For Immediate Release, June 11, 2019
Noah Greenwald, (503) 484-7495, firstname.lastname@example.org
Oregon Court Ruling Means Streaked-horned Lark May Get Endangered Status
Judge Orders Feds to Reconsider Designation of Rare Bird as Threatened
PORTLAND, Ore.— A federal judge ruled late yesterday that the U.S. Fish and Wildlife Service erred in determining that the streaked-horned lark only warranted threatened, and not endangered, status. The lark has suffered massive declines across its range in western Oregon and Washington, and as few as 1,100 remain alive.
The U.S. District Court ruling responds to a Center for Biological Diversity lawsuit aimed at strengthening Endangered Species Act protection for the lark. The songbirds are named for distinctive horn-like tufts above their eyes.
The lark will retain its threatened designation while the agency reconsiders its status. The court requested further briefing on a timeline for that decision. The court also remanded a “4(d)” rule, which limited protections for the lark and was tied to its threatened listing. That rule exempted all agricultural activities from the prohibitions of the Endangered Species Act, regardless of whether they harm the lark.
“The streaked-horned lark is in real trouble and needs the full protection of the Endangered Species Act,” said Noah Greenwald, the Center’s endangered species director. “We’re relieved the court saw it our way. If the Fish and Wildlife Service follows the science, we’re confident this unique prairie bird will finally get the recognition as endangered it so badly needs.”
With the loss of most native short-grass prairies in the Puget Trough and Willamette Valley, the lark is now in many cases found in human-disturbed areas that mimic their natural habitat, including grass-seed fields and airports.
In such cases, management is creating habitat. But birds are also dying when their nests are destroyed by plowing or mowing. This can easily be avoided by locating the nests and cordoning them off. Such measures are being effectively used by Joint Base Lewis-McChord, but they’re not often practiced elsewhere in the bird’s range.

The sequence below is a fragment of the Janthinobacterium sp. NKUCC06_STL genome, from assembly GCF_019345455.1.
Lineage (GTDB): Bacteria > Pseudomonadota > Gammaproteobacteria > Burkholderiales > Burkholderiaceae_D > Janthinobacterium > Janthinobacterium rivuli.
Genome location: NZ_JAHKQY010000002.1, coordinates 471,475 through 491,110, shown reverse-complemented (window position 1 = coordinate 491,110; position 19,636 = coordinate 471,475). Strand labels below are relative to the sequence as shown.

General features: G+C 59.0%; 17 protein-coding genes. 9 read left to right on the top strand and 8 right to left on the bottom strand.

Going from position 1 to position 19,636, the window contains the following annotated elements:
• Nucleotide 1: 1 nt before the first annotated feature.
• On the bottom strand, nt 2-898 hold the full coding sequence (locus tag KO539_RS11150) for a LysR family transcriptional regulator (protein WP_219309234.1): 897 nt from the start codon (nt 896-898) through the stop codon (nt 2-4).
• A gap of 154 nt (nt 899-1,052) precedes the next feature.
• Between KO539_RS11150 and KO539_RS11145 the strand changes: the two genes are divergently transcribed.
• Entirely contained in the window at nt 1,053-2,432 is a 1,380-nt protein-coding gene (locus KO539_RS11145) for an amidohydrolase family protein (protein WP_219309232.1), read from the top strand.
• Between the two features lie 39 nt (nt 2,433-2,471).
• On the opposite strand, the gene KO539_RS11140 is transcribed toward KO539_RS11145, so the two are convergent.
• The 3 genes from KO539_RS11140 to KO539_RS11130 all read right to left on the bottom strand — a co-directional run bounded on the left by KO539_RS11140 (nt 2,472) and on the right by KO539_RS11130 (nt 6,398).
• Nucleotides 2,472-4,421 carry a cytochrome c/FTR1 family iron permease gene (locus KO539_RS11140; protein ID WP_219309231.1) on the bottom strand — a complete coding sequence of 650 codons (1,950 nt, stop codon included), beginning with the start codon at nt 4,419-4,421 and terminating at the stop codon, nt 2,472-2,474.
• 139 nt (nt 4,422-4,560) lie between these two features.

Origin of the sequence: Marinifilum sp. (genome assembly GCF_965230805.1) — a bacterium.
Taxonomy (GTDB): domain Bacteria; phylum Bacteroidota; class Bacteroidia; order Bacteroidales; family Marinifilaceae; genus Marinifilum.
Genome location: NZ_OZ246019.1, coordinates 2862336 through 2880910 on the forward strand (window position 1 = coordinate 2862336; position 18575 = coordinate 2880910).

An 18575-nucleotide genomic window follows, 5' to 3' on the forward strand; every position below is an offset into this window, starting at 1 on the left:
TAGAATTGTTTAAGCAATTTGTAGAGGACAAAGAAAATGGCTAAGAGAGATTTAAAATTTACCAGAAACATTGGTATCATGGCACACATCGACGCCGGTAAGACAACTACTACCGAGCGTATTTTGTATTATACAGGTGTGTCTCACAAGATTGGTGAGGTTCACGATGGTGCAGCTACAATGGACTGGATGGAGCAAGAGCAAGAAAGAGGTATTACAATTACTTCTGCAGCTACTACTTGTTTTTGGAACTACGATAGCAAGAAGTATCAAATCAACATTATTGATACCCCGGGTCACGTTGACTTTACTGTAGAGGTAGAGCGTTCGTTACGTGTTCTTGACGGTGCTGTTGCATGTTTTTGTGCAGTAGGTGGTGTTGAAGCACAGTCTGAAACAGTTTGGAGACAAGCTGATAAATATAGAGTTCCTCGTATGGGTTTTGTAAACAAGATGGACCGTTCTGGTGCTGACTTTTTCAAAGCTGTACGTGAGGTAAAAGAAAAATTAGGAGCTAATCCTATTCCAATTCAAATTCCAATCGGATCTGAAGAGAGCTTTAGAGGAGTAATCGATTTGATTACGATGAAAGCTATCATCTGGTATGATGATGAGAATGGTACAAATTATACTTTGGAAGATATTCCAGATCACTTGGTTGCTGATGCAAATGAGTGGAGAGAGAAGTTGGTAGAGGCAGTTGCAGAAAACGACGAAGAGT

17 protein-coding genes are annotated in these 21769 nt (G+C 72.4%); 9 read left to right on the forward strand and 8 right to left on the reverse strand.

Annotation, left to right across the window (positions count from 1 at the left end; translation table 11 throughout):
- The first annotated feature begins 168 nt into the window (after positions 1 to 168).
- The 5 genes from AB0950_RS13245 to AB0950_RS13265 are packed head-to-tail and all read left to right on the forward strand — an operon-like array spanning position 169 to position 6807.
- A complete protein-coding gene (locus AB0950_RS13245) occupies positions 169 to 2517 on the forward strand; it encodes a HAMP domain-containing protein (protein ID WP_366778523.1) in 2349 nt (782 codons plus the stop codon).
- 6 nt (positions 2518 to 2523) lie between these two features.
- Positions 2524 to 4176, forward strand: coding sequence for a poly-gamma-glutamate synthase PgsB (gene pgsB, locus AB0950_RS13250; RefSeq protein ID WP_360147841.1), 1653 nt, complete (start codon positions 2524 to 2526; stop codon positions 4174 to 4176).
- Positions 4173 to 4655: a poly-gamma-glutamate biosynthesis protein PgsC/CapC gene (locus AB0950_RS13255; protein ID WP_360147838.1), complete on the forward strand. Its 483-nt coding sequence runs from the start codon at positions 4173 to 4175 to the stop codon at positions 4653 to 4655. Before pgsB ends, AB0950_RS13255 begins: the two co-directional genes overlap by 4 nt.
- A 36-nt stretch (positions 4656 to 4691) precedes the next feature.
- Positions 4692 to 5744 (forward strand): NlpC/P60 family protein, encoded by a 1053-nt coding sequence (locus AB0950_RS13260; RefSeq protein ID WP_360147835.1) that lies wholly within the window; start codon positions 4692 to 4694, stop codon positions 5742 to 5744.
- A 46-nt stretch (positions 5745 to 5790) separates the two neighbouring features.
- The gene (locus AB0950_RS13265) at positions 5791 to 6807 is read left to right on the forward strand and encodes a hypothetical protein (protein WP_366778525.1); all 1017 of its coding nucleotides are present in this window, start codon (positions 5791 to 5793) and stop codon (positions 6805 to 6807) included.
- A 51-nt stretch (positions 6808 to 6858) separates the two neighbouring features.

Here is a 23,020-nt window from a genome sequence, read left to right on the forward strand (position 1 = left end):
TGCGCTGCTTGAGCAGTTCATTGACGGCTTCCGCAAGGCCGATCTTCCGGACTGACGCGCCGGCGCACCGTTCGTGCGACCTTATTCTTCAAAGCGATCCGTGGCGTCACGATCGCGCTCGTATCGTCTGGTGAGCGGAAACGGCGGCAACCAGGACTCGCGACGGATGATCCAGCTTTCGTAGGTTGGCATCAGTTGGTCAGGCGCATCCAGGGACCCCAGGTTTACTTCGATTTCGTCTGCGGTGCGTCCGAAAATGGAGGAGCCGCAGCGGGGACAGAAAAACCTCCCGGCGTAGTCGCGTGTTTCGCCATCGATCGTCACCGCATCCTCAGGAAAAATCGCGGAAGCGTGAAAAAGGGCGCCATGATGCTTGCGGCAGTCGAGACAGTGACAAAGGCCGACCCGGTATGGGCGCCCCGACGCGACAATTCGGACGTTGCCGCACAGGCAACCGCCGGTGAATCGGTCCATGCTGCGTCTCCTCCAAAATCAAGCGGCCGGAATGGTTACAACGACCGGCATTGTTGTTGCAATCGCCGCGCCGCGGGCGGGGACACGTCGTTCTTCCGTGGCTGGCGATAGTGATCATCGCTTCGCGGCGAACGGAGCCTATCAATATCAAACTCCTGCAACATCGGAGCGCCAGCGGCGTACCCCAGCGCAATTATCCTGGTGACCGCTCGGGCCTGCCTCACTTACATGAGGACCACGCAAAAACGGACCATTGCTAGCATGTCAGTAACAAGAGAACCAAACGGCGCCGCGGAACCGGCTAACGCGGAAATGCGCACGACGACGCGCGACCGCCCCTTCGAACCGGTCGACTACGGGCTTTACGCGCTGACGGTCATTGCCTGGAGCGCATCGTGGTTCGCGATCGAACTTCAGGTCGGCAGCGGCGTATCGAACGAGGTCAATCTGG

“The Pacific Northwest once had extensive prairies west of the Cascades around the Puget Sound and Willamette Valley, but they’re mostly gone today,” said Greenwald. “With these pretty prairies gone, we’ve lost a whole suite of species, including the lark, Fender’s blue butterfly, Kincaid’s lupine flower and more.”
The lark once nested from southern British Columbia to the Rogue Valley in Oregon. It was so abundant around Puget Sound that it was considered a nuisance by turn-of-the-century golfers.
But the widespread destruction of the lark’s grassland habitats caused cataclysmic population declines. It has been wiped out in the San Juan Islands, northern Puget Sound, Oregon’s Rogue and Umpqua valleys and Canada.
The Center is represented in the lawsuit by the public-interest law firm of Meyer, Glitzenstein and Eubanks.
The lark is a small, ground-dwelling songbird with conspicuous feather tufts, or “horns,” on its head. Its back is heavily streaked with black, contrasting sharply with its ruddy nape and yellow underparts.
The lark is part of a growing list of species imperiled by loss of prairies in the Willamette Valley and Puget Trough to urban and agricultural sprawl, including the Taylor's checkerspot butterfly and Willamette daisy.
The Center for Biological Diversity is a national, nonprofit conservation organization with more than 1.4 million members and online activists dedicated to the protection of endangered species and wild places.